Just to loop through the 6 options per line for 18 lines would require 108 nested loops which blows the stack and, as I've seen elsewhere in answers on here, if you're blowing the stack on nested loops it's time to reconsider the algorithm. Still, 18 loops is doable so the logic of my brute force program is basically the following. There's a small piece of code that saves progress every 10k iterations and loads up the data first time around so as not to completely start from scratch each run but I've taken that out for clarity. I suspect using the P&() array directly instead of transposing into W&() would save me a bunch of cycles and that's my current task.

    Note, using the big P&() array saves the stack but uses 330k of RAM when running. Not for the faint hearted or those with smaller machines.

    Code:
    #INCLUDE "win32api.inc"
    FUNCTION PBMAIN () AS LONG
        ' Use spare cyles so we don't kill the machine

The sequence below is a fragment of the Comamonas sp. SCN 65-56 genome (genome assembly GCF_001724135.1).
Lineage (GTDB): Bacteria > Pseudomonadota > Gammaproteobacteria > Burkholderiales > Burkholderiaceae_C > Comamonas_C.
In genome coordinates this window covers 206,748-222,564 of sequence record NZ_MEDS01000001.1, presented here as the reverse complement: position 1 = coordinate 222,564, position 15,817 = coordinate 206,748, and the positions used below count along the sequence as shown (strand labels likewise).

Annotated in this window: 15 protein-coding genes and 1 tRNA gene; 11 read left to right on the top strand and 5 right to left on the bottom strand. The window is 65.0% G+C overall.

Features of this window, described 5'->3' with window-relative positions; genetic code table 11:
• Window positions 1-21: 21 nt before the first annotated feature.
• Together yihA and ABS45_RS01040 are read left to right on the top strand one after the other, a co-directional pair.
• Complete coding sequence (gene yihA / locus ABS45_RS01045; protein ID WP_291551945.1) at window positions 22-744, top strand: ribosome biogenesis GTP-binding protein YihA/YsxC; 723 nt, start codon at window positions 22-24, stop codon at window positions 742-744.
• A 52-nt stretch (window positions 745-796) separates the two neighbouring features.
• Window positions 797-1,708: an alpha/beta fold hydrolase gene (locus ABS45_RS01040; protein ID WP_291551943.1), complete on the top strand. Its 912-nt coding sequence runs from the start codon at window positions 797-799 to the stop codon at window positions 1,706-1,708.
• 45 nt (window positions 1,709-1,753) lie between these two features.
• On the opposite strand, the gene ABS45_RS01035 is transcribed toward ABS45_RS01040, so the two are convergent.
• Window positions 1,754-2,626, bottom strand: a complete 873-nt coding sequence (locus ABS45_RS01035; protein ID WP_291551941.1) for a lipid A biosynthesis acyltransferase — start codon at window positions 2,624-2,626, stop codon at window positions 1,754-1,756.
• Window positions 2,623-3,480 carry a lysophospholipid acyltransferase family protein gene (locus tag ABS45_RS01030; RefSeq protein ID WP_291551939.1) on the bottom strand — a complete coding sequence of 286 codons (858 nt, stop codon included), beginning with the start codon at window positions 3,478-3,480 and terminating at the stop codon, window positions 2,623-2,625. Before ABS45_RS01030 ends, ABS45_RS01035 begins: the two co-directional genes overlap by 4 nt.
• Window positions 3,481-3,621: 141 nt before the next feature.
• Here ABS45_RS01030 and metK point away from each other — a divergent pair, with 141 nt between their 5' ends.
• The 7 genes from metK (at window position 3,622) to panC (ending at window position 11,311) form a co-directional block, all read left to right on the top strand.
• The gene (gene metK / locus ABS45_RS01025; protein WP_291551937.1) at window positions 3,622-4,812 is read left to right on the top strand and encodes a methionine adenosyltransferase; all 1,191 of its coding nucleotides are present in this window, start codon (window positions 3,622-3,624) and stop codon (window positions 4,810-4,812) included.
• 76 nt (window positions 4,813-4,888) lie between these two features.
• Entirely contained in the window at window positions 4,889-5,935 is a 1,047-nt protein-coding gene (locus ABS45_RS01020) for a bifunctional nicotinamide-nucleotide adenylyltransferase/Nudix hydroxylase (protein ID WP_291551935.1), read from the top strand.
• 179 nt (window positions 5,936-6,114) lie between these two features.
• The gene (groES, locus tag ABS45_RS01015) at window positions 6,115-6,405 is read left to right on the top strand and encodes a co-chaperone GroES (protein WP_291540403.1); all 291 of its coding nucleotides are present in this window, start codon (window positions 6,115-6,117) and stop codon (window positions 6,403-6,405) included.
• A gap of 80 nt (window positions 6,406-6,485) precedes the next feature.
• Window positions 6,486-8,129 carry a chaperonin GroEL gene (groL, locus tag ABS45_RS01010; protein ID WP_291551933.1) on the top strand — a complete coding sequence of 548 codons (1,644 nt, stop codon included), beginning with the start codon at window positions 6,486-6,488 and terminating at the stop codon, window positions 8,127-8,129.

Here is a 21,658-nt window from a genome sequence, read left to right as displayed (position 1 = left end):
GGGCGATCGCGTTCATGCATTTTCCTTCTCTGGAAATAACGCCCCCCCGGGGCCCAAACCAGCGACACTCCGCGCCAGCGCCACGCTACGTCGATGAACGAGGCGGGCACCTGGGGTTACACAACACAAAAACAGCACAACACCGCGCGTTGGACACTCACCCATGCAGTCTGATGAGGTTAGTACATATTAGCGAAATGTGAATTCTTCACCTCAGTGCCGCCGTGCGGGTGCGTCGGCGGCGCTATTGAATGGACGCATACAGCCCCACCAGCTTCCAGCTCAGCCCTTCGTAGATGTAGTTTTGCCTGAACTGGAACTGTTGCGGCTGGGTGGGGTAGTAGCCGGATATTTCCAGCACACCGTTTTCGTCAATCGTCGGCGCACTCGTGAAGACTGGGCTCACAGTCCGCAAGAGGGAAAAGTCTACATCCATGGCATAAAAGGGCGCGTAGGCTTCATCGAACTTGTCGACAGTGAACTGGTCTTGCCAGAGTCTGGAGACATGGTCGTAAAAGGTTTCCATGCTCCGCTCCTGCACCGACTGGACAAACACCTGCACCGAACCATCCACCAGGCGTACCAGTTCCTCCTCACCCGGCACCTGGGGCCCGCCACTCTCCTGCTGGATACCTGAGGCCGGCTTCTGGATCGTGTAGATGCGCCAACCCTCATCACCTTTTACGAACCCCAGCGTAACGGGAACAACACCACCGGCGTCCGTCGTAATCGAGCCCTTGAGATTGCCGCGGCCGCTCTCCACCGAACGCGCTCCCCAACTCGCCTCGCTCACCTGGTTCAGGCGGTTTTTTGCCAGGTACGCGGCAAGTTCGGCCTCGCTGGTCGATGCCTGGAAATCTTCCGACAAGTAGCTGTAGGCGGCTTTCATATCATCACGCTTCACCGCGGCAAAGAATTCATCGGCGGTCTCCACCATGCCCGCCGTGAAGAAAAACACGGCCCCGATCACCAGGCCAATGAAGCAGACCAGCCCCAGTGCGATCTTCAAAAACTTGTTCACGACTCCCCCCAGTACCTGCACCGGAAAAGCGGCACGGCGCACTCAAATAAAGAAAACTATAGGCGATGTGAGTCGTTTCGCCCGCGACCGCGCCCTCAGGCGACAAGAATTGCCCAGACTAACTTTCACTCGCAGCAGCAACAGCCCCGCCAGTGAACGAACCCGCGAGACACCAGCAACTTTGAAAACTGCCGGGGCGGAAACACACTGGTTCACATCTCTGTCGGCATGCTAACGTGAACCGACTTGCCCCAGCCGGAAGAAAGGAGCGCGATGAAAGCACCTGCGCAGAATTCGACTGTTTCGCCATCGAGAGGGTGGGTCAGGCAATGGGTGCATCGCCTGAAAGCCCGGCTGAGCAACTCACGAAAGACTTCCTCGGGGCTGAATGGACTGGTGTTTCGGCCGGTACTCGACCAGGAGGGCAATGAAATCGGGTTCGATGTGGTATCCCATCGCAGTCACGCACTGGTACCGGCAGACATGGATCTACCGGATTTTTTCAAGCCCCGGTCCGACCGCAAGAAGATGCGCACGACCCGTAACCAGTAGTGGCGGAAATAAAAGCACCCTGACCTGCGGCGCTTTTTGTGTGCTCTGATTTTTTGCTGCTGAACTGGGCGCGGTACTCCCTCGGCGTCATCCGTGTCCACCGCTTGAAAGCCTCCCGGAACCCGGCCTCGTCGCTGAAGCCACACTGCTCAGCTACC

ff&=SetPriorityClass(GetCurrentProcess, %IDLE_PRIORITY_CLASS)
        ' Name the console so we know what's running
        CONSOLE NAME "18 lines - 2 from 49"
        ' save some time
        REGISTER f&
        REGISTER g&
        '
        ta&=13983816
        '
        ' store all possibilities
        DIM p&(1 TO ta&,1 TO 6)
        '
        ta&=0
        '
        ' set the possibilities array
        FOR a&=1 TO 44
            FOR b&=a&+1 TO 45
                FOR c&=b&+1 TO 46
                    FOR d&=c&+1 TO 47
                        FOR e&=d&+1 TO 48
                            FOR f&=e&+1 TO 49
                                INCR ta&
                                p&(ta&,1)=a&
                                p&(ta&,2)=b&